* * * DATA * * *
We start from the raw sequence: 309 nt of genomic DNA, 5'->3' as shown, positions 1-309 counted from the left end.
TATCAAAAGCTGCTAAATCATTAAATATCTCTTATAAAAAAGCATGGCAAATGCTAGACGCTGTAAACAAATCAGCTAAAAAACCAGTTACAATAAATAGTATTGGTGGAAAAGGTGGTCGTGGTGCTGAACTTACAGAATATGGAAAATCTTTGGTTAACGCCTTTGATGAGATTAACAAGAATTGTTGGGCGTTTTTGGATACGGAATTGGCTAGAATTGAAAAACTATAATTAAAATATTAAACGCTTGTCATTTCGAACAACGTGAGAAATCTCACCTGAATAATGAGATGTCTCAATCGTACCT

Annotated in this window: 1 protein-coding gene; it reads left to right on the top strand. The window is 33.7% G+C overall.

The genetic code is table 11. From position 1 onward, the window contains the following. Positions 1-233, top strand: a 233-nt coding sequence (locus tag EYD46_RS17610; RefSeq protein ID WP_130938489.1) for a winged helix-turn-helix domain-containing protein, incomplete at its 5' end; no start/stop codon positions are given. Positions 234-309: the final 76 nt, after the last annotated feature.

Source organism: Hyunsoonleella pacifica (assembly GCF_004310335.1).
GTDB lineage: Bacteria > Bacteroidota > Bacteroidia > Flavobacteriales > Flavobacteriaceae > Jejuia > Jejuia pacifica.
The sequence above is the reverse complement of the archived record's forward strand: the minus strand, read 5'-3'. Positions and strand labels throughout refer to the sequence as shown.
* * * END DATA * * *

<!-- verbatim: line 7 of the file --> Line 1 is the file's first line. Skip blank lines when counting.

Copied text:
The sequence above is the reverse complement of the archived record's forward strand: the minus strand, read 5'-3'. Positions and strand labels throughout refer to the sequence as shown.